It seems a story straight from a Cold War thriller - only the case of Camp Century is 100 per cent fact.
Now scientists have discovered the secretive military base in Greenland created by Danish and US governments during the 1950s and thought to be locked under the ice forever could be exposed by climate change.
A recent study published in the journal of Geophysical Research Letters found the submerged city could be exposed within 75 years under a "business as usual" approach to global warming.
It means low-level radioactive material, sewage, diesel and other waste that governments assumed would be locked up indefinitely in the ice could be leaked into the surrounding environment with no plan as to who is responsible.
"Two generations ago, people were interring waste in different areas of the world, and now climate change is modifying those sites," lead author William Colgan, of Canada's York University told the Cooperative Institute for Research in Environmental Sciences (CIRES).
"It's a new breed of political challenge we have to think about."
COLD WAR CAMP
The secretive site was built in 1959 under a treaty between the US and Denmark where the US was studying whether or not the Arctic could serve as a potential missile launch site during the Cold War known as Project Iceworm.
Buildings were constructed eight metres deep in what was thought to be a "dry snow" zone. However by the mid-1960s Project Iceworm had been abandoned and those involved left gallons of fuel, sewage and radioactive coolant at the site under the assumption it would be "preserved for eternity by perpetual snowfall".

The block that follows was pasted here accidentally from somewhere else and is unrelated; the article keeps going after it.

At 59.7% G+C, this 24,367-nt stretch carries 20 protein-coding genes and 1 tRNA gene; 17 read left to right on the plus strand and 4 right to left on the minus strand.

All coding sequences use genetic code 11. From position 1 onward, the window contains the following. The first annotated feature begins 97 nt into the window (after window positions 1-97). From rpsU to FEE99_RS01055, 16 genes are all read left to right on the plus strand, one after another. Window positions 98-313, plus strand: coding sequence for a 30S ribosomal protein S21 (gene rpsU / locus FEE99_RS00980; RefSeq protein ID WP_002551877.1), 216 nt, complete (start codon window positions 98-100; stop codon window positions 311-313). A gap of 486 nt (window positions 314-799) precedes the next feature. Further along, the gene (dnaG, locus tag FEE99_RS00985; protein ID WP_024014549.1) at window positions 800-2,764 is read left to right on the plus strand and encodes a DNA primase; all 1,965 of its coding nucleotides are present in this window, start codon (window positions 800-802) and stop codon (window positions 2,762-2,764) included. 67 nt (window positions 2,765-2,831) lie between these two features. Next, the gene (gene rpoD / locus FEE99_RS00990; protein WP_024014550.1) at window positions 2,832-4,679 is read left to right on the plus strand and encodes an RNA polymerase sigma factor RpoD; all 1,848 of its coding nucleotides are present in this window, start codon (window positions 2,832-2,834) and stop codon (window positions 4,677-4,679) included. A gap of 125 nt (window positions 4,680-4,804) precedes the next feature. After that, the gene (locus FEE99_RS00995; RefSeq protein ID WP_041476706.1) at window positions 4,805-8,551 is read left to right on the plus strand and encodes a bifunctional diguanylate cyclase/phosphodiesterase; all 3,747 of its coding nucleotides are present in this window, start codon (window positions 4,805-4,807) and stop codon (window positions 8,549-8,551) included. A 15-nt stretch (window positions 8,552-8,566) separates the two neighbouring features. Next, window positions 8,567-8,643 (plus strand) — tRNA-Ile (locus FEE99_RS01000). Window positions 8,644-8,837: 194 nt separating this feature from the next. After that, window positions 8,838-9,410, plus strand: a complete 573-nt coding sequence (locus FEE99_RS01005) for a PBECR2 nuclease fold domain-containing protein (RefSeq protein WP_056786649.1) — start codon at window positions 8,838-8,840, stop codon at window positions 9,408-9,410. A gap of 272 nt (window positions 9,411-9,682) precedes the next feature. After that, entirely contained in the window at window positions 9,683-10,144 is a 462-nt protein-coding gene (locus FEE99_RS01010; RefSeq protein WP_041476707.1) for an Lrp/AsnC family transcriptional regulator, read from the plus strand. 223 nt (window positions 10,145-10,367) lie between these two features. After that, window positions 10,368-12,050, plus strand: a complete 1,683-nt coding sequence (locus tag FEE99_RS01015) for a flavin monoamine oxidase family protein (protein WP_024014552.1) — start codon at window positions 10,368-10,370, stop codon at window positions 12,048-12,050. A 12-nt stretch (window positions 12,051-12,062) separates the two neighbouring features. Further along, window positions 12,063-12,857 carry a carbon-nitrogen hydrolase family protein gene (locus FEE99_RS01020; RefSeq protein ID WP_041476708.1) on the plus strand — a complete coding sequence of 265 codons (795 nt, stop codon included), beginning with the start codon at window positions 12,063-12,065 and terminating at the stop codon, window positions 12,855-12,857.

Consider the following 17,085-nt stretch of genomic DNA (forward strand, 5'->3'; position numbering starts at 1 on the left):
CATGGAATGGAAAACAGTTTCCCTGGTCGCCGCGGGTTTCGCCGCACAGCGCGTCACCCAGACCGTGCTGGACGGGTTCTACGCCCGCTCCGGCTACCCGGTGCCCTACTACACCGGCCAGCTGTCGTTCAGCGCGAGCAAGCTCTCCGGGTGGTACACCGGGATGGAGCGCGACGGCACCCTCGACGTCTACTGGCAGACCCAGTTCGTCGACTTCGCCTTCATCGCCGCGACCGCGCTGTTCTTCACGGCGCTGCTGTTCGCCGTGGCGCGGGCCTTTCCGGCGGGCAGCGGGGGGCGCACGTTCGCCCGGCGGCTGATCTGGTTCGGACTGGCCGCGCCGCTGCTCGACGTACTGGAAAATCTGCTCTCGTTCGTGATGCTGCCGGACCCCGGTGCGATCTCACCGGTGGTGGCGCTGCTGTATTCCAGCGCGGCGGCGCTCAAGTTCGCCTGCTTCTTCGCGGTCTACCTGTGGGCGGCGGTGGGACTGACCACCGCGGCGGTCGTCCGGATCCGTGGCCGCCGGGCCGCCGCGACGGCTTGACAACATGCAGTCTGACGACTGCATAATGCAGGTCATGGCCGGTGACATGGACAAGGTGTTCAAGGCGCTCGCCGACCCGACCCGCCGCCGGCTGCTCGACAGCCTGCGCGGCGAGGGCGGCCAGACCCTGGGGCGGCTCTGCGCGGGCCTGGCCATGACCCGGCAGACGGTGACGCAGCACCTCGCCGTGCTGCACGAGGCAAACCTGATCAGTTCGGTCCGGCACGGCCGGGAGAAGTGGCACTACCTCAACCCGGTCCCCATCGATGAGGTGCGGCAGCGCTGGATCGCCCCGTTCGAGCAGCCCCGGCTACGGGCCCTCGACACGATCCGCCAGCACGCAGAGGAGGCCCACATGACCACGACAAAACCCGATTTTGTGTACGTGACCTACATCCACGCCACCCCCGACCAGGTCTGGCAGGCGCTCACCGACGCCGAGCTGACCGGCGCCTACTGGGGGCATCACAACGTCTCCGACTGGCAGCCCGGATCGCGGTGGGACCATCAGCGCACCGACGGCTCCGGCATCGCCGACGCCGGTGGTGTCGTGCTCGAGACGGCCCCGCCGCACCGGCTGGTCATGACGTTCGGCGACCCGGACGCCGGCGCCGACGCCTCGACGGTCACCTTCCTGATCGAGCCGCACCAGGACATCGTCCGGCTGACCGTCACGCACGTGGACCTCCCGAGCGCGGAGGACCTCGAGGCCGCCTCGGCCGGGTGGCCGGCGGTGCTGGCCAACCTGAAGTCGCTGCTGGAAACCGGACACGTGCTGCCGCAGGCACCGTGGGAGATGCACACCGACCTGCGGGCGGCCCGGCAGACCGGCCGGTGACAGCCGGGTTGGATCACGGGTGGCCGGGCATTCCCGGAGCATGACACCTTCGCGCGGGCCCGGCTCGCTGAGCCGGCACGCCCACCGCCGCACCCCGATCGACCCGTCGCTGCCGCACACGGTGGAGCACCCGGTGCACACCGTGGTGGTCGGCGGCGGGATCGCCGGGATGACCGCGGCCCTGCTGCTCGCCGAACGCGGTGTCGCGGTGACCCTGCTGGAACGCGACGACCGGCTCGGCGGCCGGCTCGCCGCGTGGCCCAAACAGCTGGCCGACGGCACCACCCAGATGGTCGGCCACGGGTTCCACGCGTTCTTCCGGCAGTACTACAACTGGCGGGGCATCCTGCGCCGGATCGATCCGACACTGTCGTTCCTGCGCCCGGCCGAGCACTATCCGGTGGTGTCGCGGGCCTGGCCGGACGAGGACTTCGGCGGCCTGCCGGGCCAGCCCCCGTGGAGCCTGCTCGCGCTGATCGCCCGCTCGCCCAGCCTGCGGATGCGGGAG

That's until Colgan and his team embarked on the study which found the ice sheet covering the camp is much more susceptible to climate change than previously thought.
The team found the "potential remobilisation" of the physical, chemical, biological and radiological wastes which were "previously regarded as sequestered" could lead to a diplomatic nightmare as it was never established who was responsible for waste.
"It is unclear whether Denmark was sufficiently consulted regarding the specific decommissioning of Camp Century, and thus whether the abandoned wastes there remain US property," the authors state.
Waste left under the ice includes old buildings, a railway, grey water and sewage in unlined sumps in addition to the chemical and radioactive material estimated to be between 36 and 65 metres deep.
While the authors are not advocating digging it out of the ground, now, Mr Colgan said "it's only a mater of time" before the site is exposed.
"When we looked at the climate simulations, they suggested that rather than perpetual snowfall, it seems that as early as 2090, the site could transition from net snowfall to net melt," he told CIRES.
"Once the site transitions from net snowfall to net melt, it's only a matter of time before the wastes melt out; it becomes irreversible."
The US and Danish governments have not commented on Camp Century.